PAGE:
We explore cross-lingual transfer of register classification for web documents. Registers, that is, text varieties such as blogs or news are one of the primary predictors of linguistic variation and thus affect the automatic processing of language. We introduce two new register-annotated corpora, FreCORE and SweCORE, for French and Swedish. We demonstrate that deep pre-trained language models perform strongly in these languages and outperform previous state-of-the-art in English and Finnish. Specifically, we show 1) that zero-shot cross-lingual transfer from the large English CORE corpus can match or surpass previously published monolingual models, and 2) that lightweight monolingual classification requiring very little training data can reach or surpass our zero-shot performance. We further analyse classification results finding that certain registers continue to pose challenges in particular for cross-lingual transfer.
This article studies register classification of documents from the unrestricted web, such as news articles or opinion blogs, in a multilingual setting, exploring both the benefit of training on multiple languages and the capabilities for zero-shot cross-lingual transfer. While the wide range of linguistic variation found on the web poses challenges for register classification, recent studies have shown that good levels of cross-lingual transfer from the extensive English CORE corpus to other languages can be achieved. In this study, we show that training on multiple languages 1) benefits languages with limited amounts of register-annotated data, 2) on average achieves performance on par with monolingual models, and 3) greatly improves upon previous zero-shot results in Finnish, French and Swedish. The best results are achieved with the multilingual XLM-R model. As data, we use the CORE corpus series featuring register annotated data from the unrestricted web.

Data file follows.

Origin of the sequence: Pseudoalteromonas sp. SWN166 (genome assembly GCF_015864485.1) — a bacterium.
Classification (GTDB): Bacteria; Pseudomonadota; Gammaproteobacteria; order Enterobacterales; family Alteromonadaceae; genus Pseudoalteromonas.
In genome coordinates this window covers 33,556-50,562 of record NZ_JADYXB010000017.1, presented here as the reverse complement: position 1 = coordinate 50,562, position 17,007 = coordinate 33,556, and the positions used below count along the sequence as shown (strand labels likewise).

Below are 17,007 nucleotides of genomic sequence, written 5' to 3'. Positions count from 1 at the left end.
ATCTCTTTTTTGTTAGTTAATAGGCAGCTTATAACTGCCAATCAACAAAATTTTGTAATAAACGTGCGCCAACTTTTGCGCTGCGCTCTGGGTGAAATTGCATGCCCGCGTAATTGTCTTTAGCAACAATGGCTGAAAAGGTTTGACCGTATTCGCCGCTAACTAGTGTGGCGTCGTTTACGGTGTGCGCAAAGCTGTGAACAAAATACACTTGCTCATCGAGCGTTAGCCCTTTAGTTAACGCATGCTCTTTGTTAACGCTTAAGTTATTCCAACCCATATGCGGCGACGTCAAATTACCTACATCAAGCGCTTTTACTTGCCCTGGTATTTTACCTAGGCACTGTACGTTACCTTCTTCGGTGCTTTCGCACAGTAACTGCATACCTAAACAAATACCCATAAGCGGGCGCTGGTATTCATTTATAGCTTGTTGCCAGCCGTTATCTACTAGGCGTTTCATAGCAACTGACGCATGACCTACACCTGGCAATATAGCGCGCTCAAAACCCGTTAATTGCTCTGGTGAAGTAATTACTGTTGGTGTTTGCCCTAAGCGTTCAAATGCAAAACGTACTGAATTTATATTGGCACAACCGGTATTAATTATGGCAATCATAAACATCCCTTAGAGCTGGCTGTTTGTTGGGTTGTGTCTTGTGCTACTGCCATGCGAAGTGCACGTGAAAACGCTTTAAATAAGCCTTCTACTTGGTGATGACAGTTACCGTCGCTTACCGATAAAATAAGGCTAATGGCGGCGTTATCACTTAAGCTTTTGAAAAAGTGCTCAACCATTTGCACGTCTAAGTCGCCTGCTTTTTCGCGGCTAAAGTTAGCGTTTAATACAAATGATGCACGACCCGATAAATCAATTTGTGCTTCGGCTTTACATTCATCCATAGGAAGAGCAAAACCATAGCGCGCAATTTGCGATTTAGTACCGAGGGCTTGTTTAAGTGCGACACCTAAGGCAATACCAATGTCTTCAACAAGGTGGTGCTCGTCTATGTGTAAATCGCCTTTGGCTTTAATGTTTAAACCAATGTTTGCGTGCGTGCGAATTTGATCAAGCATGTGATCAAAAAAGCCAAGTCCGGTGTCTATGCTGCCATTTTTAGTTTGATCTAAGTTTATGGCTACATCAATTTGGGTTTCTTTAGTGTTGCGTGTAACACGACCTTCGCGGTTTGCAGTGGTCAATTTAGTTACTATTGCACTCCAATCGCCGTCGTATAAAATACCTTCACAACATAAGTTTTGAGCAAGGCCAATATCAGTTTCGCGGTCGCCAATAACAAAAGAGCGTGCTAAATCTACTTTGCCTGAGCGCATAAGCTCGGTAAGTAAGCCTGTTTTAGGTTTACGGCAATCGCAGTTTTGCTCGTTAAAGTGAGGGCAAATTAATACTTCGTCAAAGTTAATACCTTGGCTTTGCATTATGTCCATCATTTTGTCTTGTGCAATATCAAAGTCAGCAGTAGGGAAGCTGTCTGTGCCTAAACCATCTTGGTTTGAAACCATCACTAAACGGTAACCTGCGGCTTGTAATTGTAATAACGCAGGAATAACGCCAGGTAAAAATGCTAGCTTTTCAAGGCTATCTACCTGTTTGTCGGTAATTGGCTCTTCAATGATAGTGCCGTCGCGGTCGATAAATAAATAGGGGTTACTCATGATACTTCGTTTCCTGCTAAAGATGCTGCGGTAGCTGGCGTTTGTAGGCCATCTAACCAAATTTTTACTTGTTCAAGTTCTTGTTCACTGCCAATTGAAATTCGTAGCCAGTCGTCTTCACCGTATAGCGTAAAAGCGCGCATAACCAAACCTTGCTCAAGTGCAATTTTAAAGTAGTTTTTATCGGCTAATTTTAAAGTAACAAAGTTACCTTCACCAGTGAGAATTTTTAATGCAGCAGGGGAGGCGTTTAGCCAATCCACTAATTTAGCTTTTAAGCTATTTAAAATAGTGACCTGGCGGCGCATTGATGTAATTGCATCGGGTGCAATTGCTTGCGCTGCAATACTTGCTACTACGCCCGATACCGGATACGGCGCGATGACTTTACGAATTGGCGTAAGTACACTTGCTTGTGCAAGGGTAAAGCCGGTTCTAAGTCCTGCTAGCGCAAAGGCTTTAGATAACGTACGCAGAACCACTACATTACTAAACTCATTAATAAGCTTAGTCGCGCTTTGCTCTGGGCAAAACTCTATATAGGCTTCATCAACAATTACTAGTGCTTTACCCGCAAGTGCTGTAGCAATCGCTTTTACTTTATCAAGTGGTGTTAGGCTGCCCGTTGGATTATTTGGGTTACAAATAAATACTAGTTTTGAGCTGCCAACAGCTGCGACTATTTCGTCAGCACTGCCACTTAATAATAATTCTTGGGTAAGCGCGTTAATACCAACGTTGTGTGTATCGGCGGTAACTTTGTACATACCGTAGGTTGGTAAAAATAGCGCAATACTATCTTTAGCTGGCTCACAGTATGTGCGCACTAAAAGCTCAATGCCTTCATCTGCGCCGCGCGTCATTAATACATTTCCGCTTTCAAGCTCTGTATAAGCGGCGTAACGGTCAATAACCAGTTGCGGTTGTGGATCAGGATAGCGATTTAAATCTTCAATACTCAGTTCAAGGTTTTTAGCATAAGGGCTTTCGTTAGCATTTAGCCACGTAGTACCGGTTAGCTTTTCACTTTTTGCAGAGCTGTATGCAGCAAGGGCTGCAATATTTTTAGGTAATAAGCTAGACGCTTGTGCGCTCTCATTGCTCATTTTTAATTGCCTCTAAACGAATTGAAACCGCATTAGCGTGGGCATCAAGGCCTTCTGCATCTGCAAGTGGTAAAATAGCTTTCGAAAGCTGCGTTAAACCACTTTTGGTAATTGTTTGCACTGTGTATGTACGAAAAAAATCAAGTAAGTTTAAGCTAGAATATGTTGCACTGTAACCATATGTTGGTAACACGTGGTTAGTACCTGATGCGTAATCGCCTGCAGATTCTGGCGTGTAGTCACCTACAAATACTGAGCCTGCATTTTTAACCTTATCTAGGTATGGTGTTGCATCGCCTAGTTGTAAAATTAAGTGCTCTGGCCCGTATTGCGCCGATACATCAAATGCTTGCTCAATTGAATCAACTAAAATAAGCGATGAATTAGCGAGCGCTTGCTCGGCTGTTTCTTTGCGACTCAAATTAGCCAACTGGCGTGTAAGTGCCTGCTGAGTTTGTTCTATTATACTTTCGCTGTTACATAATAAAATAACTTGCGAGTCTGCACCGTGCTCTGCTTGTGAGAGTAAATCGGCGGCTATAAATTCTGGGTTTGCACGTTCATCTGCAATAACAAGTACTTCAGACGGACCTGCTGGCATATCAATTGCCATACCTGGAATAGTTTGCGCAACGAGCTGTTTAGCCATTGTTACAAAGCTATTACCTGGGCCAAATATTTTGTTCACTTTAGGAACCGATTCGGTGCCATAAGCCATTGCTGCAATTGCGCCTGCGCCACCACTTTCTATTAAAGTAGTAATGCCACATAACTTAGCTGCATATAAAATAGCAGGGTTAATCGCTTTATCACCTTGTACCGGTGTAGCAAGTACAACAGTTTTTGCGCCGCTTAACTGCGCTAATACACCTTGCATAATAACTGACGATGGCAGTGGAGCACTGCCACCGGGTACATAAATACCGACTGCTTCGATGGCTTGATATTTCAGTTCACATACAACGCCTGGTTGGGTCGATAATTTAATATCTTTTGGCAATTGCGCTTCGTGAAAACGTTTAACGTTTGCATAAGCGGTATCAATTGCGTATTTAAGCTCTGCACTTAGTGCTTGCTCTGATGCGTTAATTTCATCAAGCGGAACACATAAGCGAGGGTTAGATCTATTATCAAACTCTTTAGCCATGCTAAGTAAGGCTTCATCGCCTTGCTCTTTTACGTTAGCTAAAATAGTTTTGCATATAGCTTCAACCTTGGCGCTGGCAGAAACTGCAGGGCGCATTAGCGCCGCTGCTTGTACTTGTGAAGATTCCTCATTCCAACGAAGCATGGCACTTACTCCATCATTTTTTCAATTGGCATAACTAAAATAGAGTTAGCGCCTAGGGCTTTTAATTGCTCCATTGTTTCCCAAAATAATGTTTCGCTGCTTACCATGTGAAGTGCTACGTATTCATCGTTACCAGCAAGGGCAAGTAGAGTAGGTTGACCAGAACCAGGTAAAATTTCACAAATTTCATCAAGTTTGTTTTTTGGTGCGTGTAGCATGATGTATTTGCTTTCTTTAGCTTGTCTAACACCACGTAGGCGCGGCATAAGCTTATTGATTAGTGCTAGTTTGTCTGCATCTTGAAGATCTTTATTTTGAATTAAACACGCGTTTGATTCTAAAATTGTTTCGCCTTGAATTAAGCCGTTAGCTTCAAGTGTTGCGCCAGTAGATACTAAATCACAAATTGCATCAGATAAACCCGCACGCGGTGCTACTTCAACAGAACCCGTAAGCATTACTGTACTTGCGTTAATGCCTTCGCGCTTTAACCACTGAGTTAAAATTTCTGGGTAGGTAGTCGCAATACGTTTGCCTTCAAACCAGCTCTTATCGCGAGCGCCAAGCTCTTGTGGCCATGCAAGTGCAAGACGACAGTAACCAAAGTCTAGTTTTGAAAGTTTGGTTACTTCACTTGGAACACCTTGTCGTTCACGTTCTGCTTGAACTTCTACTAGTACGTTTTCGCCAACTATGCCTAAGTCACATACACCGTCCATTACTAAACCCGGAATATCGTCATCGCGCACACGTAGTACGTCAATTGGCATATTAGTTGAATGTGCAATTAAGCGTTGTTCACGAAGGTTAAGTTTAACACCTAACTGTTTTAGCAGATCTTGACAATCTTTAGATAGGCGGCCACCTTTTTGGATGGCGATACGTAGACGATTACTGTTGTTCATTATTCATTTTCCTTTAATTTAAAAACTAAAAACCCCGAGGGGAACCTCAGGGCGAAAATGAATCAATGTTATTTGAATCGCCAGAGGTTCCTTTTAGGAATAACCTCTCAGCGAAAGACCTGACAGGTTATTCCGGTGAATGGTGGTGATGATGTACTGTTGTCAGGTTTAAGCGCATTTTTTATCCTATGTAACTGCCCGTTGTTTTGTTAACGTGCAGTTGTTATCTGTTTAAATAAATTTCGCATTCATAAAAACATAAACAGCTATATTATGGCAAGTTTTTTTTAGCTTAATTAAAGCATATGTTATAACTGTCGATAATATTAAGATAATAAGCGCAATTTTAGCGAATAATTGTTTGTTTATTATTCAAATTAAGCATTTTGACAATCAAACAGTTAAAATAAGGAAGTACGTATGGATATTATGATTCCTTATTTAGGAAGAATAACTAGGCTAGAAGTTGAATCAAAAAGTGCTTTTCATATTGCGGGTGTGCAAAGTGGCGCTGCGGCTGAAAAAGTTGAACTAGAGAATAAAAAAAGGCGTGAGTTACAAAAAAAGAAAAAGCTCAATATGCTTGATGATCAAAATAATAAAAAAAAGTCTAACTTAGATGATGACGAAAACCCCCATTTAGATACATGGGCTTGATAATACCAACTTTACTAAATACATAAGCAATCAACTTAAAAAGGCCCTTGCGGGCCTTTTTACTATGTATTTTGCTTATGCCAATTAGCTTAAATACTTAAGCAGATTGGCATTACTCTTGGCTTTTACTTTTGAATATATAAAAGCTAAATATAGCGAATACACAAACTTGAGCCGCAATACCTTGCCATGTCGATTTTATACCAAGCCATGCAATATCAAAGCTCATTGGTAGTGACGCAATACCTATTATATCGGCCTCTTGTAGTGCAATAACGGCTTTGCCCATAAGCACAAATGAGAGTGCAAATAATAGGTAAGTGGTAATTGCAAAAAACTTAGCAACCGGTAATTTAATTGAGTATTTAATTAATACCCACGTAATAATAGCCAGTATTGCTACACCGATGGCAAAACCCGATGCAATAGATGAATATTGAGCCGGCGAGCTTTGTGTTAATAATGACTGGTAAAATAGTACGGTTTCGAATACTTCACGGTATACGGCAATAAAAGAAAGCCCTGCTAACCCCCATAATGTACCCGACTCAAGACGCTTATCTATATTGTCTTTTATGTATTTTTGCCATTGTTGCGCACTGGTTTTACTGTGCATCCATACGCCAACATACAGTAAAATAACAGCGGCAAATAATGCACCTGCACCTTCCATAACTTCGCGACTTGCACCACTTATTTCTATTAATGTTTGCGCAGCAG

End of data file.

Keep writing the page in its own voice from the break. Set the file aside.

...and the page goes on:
We present a new manually annotated corpus for broad-coverage named entity recognition for Finnish. Building on the original Universal Dependencies Finnish corpus of 754 documents (200,000 tokens) representing ten different genres of text, we introduce annotation marking person, organization, location, product and event names as well as dates. The new annotation identifies in total over 10,000 mentions. An evaluation of inter-annotator agreement indicates that the quality and consistency of annotation are high, at 94.5% F-score for exact match. A comprehensive evaluation using state-of-the-art machine learning methods demonstrates that the new resource maintains compatibility with a previously released single-domain corpus for Finnish NER and makes it possible to recognize named entity mentions in texts drawn from most domains at precision and recall approaching or exceeding 90%. Remaining challenges such as the identification of names in blog posts and transcribed speech are also identified. The newly introduced Turku NER corpus and related resources introduced in this work are released under open licenses via https://turkunlp.org/turku-ner-corpus